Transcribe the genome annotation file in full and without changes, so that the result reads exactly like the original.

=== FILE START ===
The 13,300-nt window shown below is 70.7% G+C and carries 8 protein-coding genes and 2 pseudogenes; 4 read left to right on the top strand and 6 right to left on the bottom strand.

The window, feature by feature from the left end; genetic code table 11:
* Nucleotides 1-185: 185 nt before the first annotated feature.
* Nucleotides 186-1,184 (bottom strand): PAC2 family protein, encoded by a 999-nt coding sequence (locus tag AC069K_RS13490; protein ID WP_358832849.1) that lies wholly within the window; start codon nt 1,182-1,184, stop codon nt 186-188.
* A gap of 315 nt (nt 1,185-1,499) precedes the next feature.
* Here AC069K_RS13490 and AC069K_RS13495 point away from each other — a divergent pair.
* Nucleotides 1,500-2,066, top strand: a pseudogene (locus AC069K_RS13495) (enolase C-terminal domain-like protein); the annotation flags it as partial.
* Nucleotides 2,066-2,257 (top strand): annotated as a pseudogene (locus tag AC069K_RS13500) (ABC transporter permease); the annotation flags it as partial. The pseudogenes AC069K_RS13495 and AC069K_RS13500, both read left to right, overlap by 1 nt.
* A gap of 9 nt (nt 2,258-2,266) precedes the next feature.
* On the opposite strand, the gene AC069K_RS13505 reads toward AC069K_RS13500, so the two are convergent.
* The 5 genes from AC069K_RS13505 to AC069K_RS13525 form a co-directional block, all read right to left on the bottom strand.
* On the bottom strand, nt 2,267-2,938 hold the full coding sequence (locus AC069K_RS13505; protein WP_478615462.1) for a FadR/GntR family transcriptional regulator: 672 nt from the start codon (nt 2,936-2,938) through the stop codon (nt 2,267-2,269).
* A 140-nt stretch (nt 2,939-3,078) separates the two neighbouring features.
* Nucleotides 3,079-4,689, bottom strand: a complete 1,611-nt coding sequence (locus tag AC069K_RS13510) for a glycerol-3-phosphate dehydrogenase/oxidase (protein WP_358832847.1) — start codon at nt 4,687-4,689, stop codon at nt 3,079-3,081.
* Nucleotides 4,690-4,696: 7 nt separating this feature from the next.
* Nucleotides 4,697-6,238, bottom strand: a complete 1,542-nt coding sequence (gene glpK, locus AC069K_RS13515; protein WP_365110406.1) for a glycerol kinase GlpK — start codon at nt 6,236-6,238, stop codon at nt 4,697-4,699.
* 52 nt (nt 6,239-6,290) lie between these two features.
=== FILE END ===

The 13,300-nt window shown below is 70.7% G+C and carries 8 protein-coding genes and 2 pseudogenes; 4 read left to right on the top strand and 6 right to left on the bottom strand.

The window, feature by feature from the left end; genetic code table 11:
* Nucleotides 1-185: 185 nt before the first annotated feature.
* Nucleotides 186-1,184 (bottom strand): PAC2 family protein, encoded by a 999-nt coding sequence (locus tag AC069K_RS13490; protein ID WP_358832849.1) that lies wholly within the window; start codon nt 1,182-1,184, stop codon nt 186-188.
* A gap of 315 nt (nt 1,185-1,499) precedes the next feature.
* Here AC069K_RS13490 and AC069K_RS13495 point away from each other — a divergent pair.
* Nucleotides 1,500-2,066, top strand: a pseudogene (locus AC069K_RS13495) (enolase C-terminal domain-like protein); the annotation flags it as partial.
* Nucleotides 2,066-2,257 (top strand): annotated as a pseudogene (locus tag AC069K_RS13500) (ABC transporter permease); the annotation flags it as partial. The pseudogenes AC069K_RS13495 and AC069K_RS13500, both read left to right, overlap by 1 nt.
* A gap of 9 nt (nt 2,258-2,266) precedes the next feature.
* On the opposite strand, the gene AC069K_RS13505 reads toward AC069K_RS13500, so the two are convergent.
* The 5 genes from AC069K_RS13505 to AC069K_RS13525 form a co-directional block, all read right to left on the bottom strand.
* On the bottom strand, nt 2,267-2,938 hold the full coding sequence (locus AC069K_RS13505; protein WP_478615462.1) for a FadR/GntR family transcriptional regulator: 672 nt from the start codon (nt 2,936-2,938) through the stop codon (nt 2,267-2,269).
* A 140-nt stretch (nt 2,939-3,078) separates the two neighbouring features.
* Nucleotides 3,079-4,689, bottom strand: a complete 1,611-nt coding sequence (locus tag AC069K_RS13510) for a glycerol-3-phosphate dehydrogenase/oxidase (protein WP_358832847.1) — start codon at nt 4,687-4,689, stop codon at nt 3,079-3,081.
* Nucleotides 4,690-4,696: 7 nt separating this feature from the next.
* Nucleotides 4,697-6,238, bottom strand: a complete 1,542-nt coding sequence (gene glpK, locus AC069K_RS13515; protein WP_365110406.1) for a glycerol kinase GlpK — start codon at nt 6,236-6,238, stop codon at nt 4,697-4,699.
* 52 nt (nt 6,239-6,290) lie between these two features.